Background: The neurosteroids dehydroepiandrosterone (DHEA) and its sulfated metabolite (DHEAS) have been reported to possess neuroprotective as well as anti-tumoral activity in vitro and in vivo.

Objectives: To compare the effect of the two neurohor­mones on cell viability in primary whole-brain fetal mouse culture and isolated neuronal culture, as well as in a human neuroblastoma cell line (SK-N-SH).

Methods: Cell viability and cell proliferation were deter­mined with the neutral red and 3H-thymidine uptake methods, Apoptosis in propidium iodide-stained neuroblastoma cells was determined using flow cytometry.

Results: DHEA (1 nM-10 ìM) decreased the viability of selected primary neuronal cells (33-95% after 24 and 72 hours) but not of whole-brain cultured cells (neuron+glia). DHEAS did not significantly modify cell viability in either primary culture. In a human neuroblastoma cell line, DHEA (1 nM- 1 ìM) decreased 3H-thymidine uptake (30-60%) and cell viability (23-52%) after 24 hours. DHEAS did not significantly modify, or only slightly stimulated, cell viability and uptake of  3H-thymidine (132% of controls). The combination of DHEA and DHEAS neutralized the toxic effect of DHEA in both primary neuronal culture and neuroblastoma cell line. Flow cytometric analysis of DNA fragmentation in neuroblastoma cells treated with 100 nM DHEA/DHEAS for 24 hours showed an increase in apoptotic events (31.9% and 26.3%. respec­tively, vs. control 2.54%).

Conclusions: Our results do not confirm a neuroprotective role for DHEA and suggest that DHEA and DHEAS have a differential role: DHEA possesses a neurotoxic (expressed only in isolated neurons) and anti-proliferative effect DHEAS demonstrates only a slight neuroprotective effect.
 

August 2001
Pablo Jeczmien, Yechiel Levkovitz, MD, Abraham Weizman, MD and Ziv Carmel, MD MmedSc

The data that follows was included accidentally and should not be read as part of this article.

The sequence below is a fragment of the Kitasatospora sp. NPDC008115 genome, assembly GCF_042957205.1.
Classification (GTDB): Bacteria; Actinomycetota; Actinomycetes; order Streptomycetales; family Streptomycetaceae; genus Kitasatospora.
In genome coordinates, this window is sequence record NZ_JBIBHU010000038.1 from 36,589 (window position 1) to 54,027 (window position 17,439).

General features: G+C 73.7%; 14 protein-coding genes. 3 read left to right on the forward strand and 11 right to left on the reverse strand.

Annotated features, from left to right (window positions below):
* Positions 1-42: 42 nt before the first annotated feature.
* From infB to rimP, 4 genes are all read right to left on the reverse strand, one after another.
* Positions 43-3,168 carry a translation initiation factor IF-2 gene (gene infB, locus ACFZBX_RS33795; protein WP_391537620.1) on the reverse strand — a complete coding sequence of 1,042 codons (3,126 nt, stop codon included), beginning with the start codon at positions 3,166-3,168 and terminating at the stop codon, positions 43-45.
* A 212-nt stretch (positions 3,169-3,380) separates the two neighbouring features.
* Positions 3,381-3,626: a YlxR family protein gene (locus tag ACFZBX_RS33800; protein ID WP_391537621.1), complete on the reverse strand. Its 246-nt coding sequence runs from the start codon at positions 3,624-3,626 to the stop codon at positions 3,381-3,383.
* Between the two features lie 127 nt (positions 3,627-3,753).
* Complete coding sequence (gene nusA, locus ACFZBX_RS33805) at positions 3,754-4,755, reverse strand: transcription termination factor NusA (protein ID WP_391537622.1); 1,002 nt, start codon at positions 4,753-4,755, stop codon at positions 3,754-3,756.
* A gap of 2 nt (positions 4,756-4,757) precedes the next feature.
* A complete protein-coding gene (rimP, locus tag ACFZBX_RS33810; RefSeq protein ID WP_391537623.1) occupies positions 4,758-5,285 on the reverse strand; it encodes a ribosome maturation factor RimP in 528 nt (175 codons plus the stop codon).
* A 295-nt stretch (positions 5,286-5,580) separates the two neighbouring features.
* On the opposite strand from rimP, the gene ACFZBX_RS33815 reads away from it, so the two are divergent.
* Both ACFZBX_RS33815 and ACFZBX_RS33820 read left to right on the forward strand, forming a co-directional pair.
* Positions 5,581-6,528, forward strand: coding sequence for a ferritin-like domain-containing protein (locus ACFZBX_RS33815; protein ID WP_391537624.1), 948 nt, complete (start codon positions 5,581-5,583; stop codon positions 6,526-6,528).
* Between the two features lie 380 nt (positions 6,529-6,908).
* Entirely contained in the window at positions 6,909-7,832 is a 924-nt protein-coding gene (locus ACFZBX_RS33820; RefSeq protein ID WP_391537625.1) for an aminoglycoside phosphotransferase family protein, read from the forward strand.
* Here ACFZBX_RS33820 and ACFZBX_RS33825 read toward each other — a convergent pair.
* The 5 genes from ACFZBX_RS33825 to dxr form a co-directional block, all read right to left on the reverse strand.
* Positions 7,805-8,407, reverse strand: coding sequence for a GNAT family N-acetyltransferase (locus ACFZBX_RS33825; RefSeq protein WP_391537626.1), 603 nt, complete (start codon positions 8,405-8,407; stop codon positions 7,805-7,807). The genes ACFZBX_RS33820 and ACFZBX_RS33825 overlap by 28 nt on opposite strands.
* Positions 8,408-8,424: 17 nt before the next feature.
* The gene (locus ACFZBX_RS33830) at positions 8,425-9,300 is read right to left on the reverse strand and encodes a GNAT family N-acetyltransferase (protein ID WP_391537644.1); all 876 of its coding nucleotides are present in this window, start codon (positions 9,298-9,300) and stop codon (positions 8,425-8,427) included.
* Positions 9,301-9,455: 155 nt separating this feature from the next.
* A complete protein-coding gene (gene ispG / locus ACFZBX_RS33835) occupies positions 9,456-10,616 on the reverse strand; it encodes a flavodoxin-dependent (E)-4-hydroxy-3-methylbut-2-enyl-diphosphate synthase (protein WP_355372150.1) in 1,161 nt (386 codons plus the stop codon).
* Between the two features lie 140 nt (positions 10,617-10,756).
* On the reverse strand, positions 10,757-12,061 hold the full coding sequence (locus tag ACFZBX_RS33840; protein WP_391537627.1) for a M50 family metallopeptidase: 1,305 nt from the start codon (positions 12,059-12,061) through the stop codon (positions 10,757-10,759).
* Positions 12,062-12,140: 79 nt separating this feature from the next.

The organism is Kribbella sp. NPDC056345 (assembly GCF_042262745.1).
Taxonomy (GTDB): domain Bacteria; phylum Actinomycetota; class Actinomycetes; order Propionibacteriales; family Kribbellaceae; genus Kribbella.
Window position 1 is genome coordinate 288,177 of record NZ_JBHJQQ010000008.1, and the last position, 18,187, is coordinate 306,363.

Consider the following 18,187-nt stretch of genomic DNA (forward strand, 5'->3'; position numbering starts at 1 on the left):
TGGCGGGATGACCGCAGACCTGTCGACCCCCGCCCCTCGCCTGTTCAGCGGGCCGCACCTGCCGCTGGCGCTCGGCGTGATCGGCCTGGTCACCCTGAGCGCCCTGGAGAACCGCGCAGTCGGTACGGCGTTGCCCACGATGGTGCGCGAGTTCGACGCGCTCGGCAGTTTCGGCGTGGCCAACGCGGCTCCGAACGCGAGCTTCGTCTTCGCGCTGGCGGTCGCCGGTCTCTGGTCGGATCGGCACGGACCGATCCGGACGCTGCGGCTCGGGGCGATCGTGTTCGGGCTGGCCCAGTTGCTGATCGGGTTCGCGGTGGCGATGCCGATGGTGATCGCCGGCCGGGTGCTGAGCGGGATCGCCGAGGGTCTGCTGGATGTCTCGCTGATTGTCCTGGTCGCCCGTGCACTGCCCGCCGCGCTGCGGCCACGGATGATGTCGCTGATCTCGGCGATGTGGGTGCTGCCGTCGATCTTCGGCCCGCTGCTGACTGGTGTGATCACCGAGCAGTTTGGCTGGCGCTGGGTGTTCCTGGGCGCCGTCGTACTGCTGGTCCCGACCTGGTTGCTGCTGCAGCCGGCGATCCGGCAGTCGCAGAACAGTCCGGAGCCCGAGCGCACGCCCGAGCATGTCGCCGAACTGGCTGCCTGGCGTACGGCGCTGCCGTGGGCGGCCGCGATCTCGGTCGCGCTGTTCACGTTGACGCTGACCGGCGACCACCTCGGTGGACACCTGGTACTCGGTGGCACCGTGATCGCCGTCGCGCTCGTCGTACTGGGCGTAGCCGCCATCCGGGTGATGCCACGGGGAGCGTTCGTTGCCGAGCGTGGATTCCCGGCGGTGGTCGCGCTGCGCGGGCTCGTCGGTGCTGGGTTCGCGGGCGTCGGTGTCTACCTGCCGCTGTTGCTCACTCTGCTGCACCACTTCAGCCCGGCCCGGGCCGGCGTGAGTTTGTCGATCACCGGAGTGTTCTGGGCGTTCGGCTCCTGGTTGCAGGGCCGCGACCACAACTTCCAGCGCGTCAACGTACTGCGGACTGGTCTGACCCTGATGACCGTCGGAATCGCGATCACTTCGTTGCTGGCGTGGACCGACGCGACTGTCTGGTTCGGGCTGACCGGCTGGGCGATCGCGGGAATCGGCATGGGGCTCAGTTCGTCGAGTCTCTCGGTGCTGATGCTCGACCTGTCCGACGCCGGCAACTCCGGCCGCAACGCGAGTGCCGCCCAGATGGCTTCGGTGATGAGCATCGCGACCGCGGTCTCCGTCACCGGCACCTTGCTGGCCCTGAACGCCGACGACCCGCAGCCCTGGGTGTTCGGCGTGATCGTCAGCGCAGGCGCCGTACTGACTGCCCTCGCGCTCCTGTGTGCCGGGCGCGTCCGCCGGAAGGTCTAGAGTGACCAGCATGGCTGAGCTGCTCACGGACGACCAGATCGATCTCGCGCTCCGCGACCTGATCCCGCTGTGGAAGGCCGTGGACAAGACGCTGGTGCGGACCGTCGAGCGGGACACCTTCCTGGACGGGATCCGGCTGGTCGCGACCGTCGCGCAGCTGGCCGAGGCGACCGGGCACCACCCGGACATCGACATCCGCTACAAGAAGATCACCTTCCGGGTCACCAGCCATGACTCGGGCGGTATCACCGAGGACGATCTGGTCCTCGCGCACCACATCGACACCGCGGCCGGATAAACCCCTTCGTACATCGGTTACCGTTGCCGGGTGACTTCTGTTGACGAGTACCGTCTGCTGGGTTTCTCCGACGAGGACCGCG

Although a depressive state is known to occur following the resolution of an acute psychotic episode, little research has investigated its etiology, course, prognosis and treatment. Very often the depression is mistaken for an extrapyramidal­like syndrome — the secondary effect of antipsychotic medica­tion - as a sense of inevitability assails both the patient and therapist. Post-psychotic depression, far from being an obscure and undefined clinical picture, has the characteristics of a clear-cut syndrome. Nevertheless, it was only recently referred to as a distinct entity in psychiatric classification systems. As a result, different researchers used varying criteria for the definition of the phenomenon, and the data collected in the different studies are therefore difficult to compare. We present a critical review of the data published to date, with emphasis on the importance of early recognition and treatment of post-psychotic depression.

February 2000
Yehuda Nofech-Mozes MD, Yael Yuhas PhD, Elisabeth Kaminsky MSc, Abraham Weizman MD and Shai Ashkenazi MD MSc

Background: The pathogenesis of neurological symptoms, the most common extraintestinal complication ofchildhood shigellosis, is unclear. To elucidate the mechanisms involved, we developed an animal model and demonstrated that TNF alpha and IL-1 beta play a role.

Objectives: To determine whether TNF alpha and IL-1 beta genes are expressed in the brain following peripheral administration of Shigella dysenteriae 60R.

Methods: Expression of mRNA for TNF alpha and IL-1 beta was examined in the brain structures (hypothalamus and hippocampus) and peripheral organs by reverse transcriptase polymerase chain reaction, at different time points after intraperitoneal injection of S. dysenteriae sonicate.

Results: In our animal model of Shigella related seizures, TNF alpha and IL-1 beta mRNA were induced in the brain, spleen and liver already 1 hour after injection of S. dysenteriae sonicate. The expression of TNF alpha and IL-1 beta mRNA in spleen, hippocampus and hypothalamus decreased after 6 h and increased again at 18 h post-injection.

Conclusions: Local production of TNF alpha and IL-1 beta in the brain may be involved in the enhanced seizure response of mice after administration of S. dysenteriae. It is possible that intracerebral production of TNF alpha and IL-1 beta plays a role in neurological disturbances of human shigellosis.